(4) That’s it! That last sentence there brings back to me the reason I had thought to give as my third and will now call my fourth, and that will bring me back, miraculously, to where I began. (I swear I did not plan this out beforehand! Do you believe me?) This last reason has to do with the spiritual nature of art. That is how I see it, how I feel it. A chain of reasons is an intellectual construct, the most appropriate subject for analysis. Analyzing historical events, too, whether in our own lives (as problems in ethics) or globally, across the ages, can teach us a lot, helping us make decisions for the future, and there are many situations where the question “Why?” is important. At other times, however, no question can be more wrong or less to the point. I think spiritual journeys are very rarely a search for something, e.g., a Holy Grail. More often they are more a journey away from the known and into the unknown. Direct artistic engagement, however small or amateurish, takes one on this kind of spiritual journey. (Important question: am I guilty here of generalization, and if so, is it any different from the generalizations of analysis?) John Dewey’s great contribution to aesthetic theory was the realization that activity is central to the making of art. That is, he focused on the making, rather than on the product, and at that point in my graduate class (the professor’s capstone, which told me that he too found Dewey’s picture more satisfying than those of his predecessors) I breathed a big sigh of relief. Still, as I recall, even Dewey proposed a (single) purpose, arguing that art was essentially a problem-solving activity.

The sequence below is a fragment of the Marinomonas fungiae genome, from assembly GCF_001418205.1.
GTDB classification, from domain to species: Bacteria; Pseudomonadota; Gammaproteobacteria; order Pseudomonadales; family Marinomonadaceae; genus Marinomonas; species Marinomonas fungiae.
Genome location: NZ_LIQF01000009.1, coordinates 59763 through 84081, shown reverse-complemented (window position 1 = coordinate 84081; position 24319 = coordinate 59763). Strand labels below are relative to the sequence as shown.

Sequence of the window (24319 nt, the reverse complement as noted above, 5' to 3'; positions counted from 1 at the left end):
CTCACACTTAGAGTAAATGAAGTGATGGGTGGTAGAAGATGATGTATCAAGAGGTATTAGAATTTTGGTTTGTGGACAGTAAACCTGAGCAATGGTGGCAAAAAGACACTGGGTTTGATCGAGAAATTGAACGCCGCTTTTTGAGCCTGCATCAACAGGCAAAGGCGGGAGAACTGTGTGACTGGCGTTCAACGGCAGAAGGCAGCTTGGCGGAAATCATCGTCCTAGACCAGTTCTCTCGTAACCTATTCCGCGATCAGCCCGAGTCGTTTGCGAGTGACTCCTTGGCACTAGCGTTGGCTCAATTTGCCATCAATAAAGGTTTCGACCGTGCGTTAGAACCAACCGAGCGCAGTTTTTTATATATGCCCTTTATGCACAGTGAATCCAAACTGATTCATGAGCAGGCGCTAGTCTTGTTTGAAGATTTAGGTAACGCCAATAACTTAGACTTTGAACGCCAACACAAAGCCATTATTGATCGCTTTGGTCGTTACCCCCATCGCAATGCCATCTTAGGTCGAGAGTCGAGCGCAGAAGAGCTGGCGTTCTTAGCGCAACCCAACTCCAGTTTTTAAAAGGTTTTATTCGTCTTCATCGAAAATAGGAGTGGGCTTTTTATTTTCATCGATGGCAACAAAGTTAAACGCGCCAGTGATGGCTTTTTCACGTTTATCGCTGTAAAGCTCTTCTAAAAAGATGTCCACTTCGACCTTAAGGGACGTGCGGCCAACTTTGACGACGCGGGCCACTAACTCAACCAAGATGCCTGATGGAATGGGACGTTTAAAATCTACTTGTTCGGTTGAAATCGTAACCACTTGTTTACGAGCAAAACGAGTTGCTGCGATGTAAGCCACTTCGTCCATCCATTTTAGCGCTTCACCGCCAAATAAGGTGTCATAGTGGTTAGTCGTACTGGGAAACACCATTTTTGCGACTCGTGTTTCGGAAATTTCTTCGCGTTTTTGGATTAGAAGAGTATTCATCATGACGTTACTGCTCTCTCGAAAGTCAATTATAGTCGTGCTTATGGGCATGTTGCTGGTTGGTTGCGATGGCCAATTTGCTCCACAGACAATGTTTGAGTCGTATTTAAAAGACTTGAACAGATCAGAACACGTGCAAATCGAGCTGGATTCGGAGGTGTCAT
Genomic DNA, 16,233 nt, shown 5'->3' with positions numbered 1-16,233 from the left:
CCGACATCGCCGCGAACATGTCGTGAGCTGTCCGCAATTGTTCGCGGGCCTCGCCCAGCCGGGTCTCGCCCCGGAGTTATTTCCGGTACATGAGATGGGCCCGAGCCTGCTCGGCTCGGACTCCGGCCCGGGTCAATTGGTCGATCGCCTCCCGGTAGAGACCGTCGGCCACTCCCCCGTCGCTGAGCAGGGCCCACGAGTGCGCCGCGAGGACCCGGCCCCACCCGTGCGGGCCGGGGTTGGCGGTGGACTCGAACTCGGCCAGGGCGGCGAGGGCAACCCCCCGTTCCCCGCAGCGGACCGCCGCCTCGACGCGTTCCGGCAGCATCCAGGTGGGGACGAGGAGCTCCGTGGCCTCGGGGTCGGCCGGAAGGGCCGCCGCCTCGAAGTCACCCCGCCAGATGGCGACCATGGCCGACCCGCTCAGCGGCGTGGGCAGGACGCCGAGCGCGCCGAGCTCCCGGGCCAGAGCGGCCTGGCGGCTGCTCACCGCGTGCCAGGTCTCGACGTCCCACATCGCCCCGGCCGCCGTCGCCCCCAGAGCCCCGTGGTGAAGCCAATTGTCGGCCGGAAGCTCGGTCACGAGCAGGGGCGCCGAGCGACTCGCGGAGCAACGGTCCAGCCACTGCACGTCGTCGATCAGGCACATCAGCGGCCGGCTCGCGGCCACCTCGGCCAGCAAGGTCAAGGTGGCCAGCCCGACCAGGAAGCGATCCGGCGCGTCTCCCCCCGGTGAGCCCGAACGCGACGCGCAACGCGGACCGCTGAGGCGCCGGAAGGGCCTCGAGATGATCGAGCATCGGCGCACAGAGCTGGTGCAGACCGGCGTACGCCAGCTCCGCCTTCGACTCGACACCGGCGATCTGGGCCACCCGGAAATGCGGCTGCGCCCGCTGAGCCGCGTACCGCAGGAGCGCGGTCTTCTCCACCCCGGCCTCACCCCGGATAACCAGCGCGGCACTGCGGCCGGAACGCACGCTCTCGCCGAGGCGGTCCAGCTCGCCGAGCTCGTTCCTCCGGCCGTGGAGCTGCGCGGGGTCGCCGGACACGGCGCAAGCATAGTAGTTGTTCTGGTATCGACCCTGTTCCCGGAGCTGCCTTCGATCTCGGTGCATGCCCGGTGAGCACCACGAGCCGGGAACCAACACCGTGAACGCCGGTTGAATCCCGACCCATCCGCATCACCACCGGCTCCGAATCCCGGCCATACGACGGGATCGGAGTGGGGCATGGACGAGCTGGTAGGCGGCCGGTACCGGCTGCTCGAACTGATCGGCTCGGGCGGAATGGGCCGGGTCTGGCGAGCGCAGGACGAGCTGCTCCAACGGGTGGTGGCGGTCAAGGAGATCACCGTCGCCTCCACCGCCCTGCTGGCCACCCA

Well, it doesn’t matter. Scientists don’t pay much attention to what philosophers say about science, and artists probably pay even less attention to what philosophers say about art, and that’s fine. To each his own. But artists and philosophers may have more in common than they realize. Most philosophers like to think they are uncovering hidden structures, as do scientists, but my own feeling is that philosophy, like art, is as much creation as exploration and just as individual to every practitioner. The difference is that the philosophers, engaging in intellectual activity, bring consciousness to the fore, while the artists, spiritual practitioners, must leave consciousness off to the side somewhere or stay stuck and not get anywhere.
Today’s post has been a very analytical presentation of my thinking on the subject of art, and all of this will go back in the box when I pick up a pencil and a pad of paper to draw, even when I walk out the door into the sunlight, into the waiting world of water and fish, birds and green plants. I will want to be there, not stuck in my head.
Years ago, when David and I were first living together, I used to try to stay quiet when he was working, even avoiding the room where he stood in front of his easel. Then one day he said, “You’re not bothering me. You can talk to me while I’m working. I’m painting, not thinking.”
I don’t advise interrupting a working novelist or a composer or a poet with conversation, and some painters do prefer solitude. I include this anecdote merely as a hint to how thinking interferes with “doing art,” just as it interferes with meditation. This truth extends beyond the visual arts. Even in writing one must make choices with every word without thinking about making choices with every word. To find something new, it is important to become lost.
Now, out into the world!